Sandy Gross has done it again! At CES 2011 I was blown away by the sound quality and value offered by the GoldenEar Triton Two, my highly positive impression confirmed by more extended listening (see my review). At CES 2013, Sandy introduced a speaker with possibly an even greater quality/value combination: the Triton Seven. This is another floorstander, but much smaller than the Triton Two (or the Triton Three that was introduced last year). It uses similar drivers as the Triton Two, including the High Velocity Folded Ribbon (aka Heil) tweeter, but, unlike the Triton Two, the bass is not powered. The lack of a powered subwoofer has allowed Triton Seven to be priced at $1399/pair. Surprisingly, the bass, which is one of the major strengths of the Triton Two, does not appear to have suffered, and the speaker has the same sort of transparency and precise imaging that characterizes the Triton Two. The Triton Seven is expected to be available in May. Photo: Sandy Gross with the Triton Two and the Triton Seven.
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Robert Deutsch Posted: Jan 11, 2013 1 comments
Many speaker manufacturers give their various speaker lines fanciful names that make it difficult to determine a given speaker's position in the manufacturer's intended quality range. Polk, in contrast, simply places their speakers in three categories: Good, Better, and Best. I suspect this helps sales staff in stores enormously in communicating what the differences are between various speakers from Polk.
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Robert Deutsch Posted: Jan 11, 2013 1 comments
Canadian speaker manufacturer Paradigm is celebrating its 30th anniversary with a limited edition speaker, called the Tribute ($6000/pair). The Tribute (pictured here) has a new cabinet, built in-house, a beryllium tweeter from the Signature range, a new mounting system for the drivers, corrugated drivers surrounds, and a chrome-plated stainless steel plinth.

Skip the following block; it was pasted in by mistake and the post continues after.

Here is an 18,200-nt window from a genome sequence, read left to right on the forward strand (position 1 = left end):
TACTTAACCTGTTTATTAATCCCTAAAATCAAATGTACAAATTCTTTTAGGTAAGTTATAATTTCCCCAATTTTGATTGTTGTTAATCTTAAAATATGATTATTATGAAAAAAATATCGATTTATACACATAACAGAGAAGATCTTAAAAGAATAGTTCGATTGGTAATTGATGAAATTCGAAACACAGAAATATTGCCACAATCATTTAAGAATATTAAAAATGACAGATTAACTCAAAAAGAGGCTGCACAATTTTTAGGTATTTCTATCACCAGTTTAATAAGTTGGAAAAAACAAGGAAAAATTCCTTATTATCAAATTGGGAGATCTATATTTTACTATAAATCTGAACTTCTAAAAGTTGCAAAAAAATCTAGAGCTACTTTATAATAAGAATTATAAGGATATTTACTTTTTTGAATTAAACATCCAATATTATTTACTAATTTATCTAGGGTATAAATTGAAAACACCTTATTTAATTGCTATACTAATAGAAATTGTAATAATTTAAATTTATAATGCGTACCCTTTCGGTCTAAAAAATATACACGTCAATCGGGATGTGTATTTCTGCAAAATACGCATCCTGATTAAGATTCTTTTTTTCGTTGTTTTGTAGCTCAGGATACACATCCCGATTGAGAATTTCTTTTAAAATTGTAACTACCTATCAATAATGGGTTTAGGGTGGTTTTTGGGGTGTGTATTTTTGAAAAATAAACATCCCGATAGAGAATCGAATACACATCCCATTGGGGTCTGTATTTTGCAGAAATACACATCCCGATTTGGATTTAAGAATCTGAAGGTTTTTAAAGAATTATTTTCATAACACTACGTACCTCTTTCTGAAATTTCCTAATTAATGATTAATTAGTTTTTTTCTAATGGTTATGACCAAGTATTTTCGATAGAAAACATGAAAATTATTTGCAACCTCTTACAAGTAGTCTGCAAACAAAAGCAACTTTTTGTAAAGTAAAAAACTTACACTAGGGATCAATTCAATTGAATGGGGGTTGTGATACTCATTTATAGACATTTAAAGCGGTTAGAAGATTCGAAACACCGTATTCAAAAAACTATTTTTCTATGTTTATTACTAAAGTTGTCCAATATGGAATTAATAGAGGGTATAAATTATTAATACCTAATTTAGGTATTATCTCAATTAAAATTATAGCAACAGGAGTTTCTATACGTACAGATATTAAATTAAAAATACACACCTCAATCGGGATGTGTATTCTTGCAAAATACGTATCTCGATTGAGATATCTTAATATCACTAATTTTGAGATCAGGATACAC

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Robert Deutsch Posted: Jan 11, 2013 0 comments
As I said in an earlier blog posting, I was sufficiently intrigued by B&O's single-cabinet stereo speaker at the CES Unveiled event that I made a note to myself to check it out later. The opportunity presented itself in the form of a B&O press conference. The press conference did not involve any demonstrations of sound, but when the press conference was concluded I managed to prevail on Henrik Taudorf Lorensen, CEO of B&O's PLAY division, to give me a demonstration of the A9. The setting was not ideal, with no attempt at optimal positioning of the speaker, but the speaker certainly had a smooth, room-filling sound. I continue to be intrigued by this product. The A9 looks more like a satellite dish than a speaker, and is sure to be a conversation piece. B&O also has some new wireless speakers that are more conventional-looking, such as the BeoLab 12-1 ($2950/pair), pictured here.
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Robert Deutsch Posted: Jan 10, 2013 1 comments
"Head Monster" Noel Lee is known as a shrewd, successful businessman, but I think that if he had taken a different career path he could have made a great evangelist. His CES press conferences have very much feeling of revival meetings, and, like an evangelist, he works hard at whipping the crowd into a frenzy. Given the largely skeptical audience of media representatives, Lee is not always successful in this, but you certainly can't fault his enthusiasm. (Consumer electronics journalists are a tough crowd.)